Whether it applied to building solid relationships between Team HISD members or making the most of tools from the Digital Age, “connection” was the common thread that tied many of the break-out sessions together on the final day of HISD’s 2013 Summer Leadership Institute on June 20.
Hundreds of campus leaders took part in the three-day event at the Reliant Center this year, and many came away with new insight into how the concept of “connectedness” could help boost student achievement.
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In one room, members of HISD’s Multimedia Services department provided tips on how principals could harness the power of social media to more effectively market their schools and showcase both their campuses’ attractions and accomplishments.
“Educators want to know how to use social media to engage parents and their community,” said HISD Multimedia Manager Tracy Mason.
In another, representatives from the Flippen Group shared a bit of the philosophy behind “Capturing Kids’ Hearts,” a process used by a number of HISD schools to build strong connections between children and adults and as a consequence, improve students’ academic performance and behavior.
“You always hear about how the ‘three Rs’ are rigor, relevance, and relationships,” said Flippen Group Director of Human Capital Development Larcel McGhee. “But as Americans, we want to just jump right in and start the work. If you look at any successful organization, the foundation of who they are is built on relationships. Children perform for the people they care about, and you have to create a culture of safety to improve their performance. Part of our ability to think is connected to how much anxiety we’re feeling, and it can become impossible to access the thinking parts of the brain when you’re feeling afraid, threatened, or intimidated.”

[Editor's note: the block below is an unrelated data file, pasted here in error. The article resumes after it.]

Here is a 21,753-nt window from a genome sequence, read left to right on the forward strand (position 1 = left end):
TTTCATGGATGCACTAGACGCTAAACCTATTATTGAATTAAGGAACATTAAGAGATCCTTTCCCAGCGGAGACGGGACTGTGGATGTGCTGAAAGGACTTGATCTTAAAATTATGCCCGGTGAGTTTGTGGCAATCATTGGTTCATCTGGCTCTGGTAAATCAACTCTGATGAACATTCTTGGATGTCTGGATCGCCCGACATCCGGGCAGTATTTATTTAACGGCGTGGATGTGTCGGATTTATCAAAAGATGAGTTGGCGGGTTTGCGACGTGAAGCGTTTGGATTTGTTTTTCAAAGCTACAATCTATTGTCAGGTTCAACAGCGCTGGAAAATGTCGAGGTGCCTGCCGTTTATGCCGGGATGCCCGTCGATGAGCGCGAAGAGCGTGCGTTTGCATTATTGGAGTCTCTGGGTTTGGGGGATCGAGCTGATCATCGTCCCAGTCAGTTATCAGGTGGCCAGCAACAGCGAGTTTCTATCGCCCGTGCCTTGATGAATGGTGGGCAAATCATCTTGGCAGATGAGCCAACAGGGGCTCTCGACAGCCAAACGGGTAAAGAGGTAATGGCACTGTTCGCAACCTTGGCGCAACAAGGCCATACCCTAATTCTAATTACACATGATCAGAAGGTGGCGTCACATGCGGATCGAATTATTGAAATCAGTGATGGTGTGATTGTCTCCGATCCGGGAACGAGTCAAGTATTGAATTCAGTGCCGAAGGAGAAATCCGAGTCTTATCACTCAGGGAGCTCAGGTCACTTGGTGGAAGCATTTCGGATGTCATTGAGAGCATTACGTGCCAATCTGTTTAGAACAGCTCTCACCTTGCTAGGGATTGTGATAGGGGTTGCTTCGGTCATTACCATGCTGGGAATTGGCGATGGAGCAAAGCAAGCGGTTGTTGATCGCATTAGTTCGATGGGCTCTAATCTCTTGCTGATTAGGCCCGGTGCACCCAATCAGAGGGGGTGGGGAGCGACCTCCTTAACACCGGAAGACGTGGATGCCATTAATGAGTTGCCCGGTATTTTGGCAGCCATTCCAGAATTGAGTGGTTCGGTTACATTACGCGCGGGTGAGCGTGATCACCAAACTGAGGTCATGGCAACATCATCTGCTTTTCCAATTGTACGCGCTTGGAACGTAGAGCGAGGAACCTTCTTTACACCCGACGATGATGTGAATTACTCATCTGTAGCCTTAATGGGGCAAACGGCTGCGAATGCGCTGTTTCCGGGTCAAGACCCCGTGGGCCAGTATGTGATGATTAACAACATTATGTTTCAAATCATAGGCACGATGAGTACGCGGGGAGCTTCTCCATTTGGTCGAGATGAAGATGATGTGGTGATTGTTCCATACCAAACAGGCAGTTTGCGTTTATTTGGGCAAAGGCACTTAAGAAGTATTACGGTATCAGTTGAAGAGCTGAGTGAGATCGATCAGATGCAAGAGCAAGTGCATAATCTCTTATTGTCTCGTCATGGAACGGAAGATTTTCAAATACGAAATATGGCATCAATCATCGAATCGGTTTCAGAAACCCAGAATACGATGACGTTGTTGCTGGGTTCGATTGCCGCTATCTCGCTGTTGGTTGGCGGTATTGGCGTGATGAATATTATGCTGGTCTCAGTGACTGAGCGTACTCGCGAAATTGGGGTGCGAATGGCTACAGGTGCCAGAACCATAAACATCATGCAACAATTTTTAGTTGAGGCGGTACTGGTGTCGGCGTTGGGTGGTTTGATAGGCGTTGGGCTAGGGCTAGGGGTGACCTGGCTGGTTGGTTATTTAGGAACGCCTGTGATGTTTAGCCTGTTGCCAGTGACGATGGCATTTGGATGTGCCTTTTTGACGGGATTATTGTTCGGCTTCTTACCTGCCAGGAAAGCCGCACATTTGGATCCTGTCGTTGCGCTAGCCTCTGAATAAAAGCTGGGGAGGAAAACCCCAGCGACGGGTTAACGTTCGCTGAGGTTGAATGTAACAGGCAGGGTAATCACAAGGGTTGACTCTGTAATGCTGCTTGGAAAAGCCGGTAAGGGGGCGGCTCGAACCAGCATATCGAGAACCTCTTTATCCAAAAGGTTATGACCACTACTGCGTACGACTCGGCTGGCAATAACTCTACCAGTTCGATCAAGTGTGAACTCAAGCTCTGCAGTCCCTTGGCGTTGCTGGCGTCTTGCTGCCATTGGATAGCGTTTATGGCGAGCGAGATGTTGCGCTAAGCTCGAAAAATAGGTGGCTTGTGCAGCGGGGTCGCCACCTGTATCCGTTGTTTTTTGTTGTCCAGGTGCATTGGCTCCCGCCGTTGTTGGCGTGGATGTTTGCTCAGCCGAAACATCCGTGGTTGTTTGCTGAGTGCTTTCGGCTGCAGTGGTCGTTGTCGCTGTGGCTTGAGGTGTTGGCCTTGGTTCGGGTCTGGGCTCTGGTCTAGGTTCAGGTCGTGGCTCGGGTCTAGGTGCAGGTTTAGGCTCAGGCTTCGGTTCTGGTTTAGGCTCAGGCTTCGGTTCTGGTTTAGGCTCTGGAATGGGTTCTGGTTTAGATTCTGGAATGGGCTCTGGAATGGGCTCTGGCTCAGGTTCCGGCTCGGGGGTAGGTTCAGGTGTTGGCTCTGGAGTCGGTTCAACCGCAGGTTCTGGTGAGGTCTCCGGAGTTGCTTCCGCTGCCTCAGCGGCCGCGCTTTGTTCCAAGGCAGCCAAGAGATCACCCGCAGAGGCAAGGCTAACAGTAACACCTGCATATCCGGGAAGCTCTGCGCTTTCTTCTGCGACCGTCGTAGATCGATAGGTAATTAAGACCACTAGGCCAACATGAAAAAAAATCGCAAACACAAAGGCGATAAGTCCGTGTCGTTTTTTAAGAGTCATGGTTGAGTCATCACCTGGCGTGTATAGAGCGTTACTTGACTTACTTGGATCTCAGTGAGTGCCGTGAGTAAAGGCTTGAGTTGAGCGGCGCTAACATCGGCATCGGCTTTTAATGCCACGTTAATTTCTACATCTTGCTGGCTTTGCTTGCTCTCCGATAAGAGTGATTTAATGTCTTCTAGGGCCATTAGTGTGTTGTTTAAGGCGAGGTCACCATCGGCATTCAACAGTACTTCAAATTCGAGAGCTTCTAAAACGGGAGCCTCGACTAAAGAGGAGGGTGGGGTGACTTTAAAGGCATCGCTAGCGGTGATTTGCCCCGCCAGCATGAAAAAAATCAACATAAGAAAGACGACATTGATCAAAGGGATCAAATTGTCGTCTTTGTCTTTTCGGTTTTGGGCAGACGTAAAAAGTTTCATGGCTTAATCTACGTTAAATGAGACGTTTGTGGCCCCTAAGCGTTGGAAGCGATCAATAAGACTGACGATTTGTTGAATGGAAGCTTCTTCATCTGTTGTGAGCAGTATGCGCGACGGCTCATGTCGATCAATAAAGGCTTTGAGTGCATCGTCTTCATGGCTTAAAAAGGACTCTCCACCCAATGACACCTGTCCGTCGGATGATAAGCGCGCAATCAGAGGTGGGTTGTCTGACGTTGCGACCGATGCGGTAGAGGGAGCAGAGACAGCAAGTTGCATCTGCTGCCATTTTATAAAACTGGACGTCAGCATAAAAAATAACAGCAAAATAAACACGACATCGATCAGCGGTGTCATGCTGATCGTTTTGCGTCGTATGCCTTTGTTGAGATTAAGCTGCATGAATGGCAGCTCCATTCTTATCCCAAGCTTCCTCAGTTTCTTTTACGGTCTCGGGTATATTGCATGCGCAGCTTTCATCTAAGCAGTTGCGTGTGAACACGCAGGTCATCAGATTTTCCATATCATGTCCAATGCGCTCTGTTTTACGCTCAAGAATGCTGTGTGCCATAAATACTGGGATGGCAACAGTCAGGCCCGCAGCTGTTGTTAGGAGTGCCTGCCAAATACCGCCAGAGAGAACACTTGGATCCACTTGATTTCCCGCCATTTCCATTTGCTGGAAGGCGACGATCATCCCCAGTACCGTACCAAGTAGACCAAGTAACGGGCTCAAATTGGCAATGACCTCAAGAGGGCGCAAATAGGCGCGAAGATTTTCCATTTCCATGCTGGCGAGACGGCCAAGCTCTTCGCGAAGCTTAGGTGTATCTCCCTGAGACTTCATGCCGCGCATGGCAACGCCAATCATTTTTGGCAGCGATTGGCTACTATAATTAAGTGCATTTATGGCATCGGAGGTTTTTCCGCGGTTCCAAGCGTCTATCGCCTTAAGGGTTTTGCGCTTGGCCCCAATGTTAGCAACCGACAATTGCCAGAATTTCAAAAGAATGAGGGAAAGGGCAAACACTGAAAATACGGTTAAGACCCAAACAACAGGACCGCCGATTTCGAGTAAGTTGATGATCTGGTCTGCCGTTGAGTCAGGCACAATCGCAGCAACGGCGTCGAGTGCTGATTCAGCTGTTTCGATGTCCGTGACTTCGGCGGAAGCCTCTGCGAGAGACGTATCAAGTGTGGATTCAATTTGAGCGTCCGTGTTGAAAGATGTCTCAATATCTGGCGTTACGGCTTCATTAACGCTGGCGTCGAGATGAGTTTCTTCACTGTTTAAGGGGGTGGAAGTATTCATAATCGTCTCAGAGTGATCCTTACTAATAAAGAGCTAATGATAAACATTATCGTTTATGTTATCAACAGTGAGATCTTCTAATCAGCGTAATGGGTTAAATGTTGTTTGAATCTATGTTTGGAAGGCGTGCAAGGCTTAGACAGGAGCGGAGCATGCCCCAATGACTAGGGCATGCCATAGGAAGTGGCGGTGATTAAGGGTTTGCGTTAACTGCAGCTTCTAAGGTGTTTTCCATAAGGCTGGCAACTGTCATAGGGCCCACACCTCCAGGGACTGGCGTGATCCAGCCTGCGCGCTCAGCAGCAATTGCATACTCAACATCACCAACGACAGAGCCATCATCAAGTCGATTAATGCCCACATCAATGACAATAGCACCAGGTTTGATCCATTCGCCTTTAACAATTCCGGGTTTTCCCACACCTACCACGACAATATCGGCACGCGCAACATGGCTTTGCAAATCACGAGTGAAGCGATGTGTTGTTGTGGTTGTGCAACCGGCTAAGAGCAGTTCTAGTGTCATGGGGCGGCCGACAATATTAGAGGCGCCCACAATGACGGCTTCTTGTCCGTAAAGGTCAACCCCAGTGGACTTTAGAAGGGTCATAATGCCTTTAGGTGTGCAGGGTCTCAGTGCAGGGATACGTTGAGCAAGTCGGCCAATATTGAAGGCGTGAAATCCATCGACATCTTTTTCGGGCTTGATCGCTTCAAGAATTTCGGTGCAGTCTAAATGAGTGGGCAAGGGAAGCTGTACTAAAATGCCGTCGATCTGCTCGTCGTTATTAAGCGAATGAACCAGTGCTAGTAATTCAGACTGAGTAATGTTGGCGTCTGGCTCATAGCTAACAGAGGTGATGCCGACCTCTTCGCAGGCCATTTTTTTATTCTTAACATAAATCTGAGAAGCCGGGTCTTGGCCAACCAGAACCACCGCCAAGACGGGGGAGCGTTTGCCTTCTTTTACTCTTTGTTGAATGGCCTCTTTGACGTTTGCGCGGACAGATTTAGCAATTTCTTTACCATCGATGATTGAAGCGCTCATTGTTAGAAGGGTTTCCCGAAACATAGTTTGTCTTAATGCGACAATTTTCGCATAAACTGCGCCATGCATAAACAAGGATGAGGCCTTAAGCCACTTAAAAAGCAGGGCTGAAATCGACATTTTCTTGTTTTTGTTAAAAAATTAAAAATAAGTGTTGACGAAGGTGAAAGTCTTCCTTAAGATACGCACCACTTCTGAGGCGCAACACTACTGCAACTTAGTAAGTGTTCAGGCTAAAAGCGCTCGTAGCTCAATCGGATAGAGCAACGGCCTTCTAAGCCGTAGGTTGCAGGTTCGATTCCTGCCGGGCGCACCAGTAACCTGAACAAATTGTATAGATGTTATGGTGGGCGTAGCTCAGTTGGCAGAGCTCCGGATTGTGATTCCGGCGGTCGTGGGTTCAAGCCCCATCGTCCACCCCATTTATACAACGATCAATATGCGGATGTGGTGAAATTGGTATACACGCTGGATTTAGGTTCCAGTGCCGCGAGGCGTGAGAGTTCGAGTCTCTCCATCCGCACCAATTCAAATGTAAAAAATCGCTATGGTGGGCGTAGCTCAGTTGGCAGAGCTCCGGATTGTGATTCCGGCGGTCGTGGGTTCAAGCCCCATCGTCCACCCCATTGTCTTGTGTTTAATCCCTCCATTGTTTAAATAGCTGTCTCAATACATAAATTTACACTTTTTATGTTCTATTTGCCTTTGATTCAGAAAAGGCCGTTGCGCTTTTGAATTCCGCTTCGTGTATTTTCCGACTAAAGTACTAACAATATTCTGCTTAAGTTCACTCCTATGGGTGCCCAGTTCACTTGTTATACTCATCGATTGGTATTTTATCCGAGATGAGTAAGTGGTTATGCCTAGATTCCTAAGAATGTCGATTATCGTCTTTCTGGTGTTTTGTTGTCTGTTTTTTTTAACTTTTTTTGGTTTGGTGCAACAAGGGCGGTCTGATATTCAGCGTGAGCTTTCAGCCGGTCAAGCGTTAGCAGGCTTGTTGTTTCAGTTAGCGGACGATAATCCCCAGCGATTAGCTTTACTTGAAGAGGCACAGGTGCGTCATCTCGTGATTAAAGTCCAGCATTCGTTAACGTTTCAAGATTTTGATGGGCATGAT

In a third conference room, faculty from Burbank Middle School shared various strategies for using technology (such as iPads, SMART pens, QR codes, and learning management systems built on social platforms [e.g. schoology.com]) in the classroom to enhance the quality of instruction.
“Our students are around technology all the time,” said eighth-grade algebra teacher Devin Singleton. “But they need to know more than just how to play games or post things on Facebook. This is about how teachers can make a difference by using technology effectively in the classroom.”
“Corporate America wants tech-savvy graduates who can solve problems and think creatively,” added Burbank Middle School Principal Rosa Hernandez. “So we’re trying to show how teachers can use technology to dig deeper into the curriculum, and how kids can still have access to their community of learners even at eight o’clock at night or later.”
All of these break-out topics are in alignment with the Institute’s theme this year, which is how “Becoming Great All Over” is connected to rigorous and consistent instruction and school safety.